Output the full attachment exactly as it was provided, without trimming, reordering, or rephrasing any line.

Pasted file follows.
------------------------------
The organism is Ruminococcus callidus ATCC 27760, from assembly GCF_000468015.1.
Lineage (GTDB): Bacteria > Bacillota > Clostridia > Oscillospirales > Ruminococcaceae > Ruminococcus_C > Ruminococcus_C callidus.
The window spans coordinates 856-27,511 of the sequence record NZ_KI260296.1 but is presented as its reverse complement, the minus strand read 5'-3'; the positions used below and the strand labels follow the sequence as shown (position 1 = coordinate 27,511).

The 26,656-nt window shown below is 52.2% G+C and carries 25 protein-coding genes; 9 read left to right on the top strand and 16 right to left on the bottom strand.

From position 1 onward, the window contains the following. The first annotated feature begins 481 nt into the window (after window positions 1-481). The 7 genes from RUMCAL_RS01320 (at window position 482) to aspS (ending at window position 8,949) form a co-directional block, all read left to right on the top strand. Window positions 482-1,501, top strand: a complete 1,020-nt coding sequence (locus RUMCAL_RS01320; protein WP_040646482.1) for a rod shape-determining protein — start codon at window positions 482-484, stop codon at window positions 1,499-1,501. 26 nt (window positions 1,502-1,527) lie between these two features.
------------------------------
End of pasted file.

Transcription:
The organism is Ruminococcus callidus ATCC 27760, from assembly GCF_000468015.1.
Lineage (GTDB): Bacteria > Bacillota > Clostridia > Oscillospirales > Ruminococcaceae > Ruminococcus_C > Ruminococcus_C callidus.
The window spans coordinates 856-27,511 of the sequence record NZ_KI260296.1 but is presented as its reverse complement, the minus strand read 5'-3'; the positions used below and the strand labels follow the sequence as shown (position 1 = coordinate 27,511).

The 26,656-nt window shown below is 52.2% G+C and carries 25 protein-coding genes; 9 read left to right on the top strand and 16 right to left on the bottom strand.

From position 1 onward, the window contains the following. The first annotated feature begins 481 nt into the window (after window positions 1-481). The 7 genes from RUMCAL_RS01320 (at window position 482) to aspS (ending at window position 8,949) form a co-directional block, all read left to right on the top strand. Window positions 482-1,501, top strand: a complete 1,020-nt coding sequence (locus RUMCAL_RS01320; protein WP_040646482.1) for a rod shape-determining protein — start codon at window positions 482-484, stop codon at window positions 1,499-1,501. 26 nt (window positions 1,502-1,527) lie between these two features.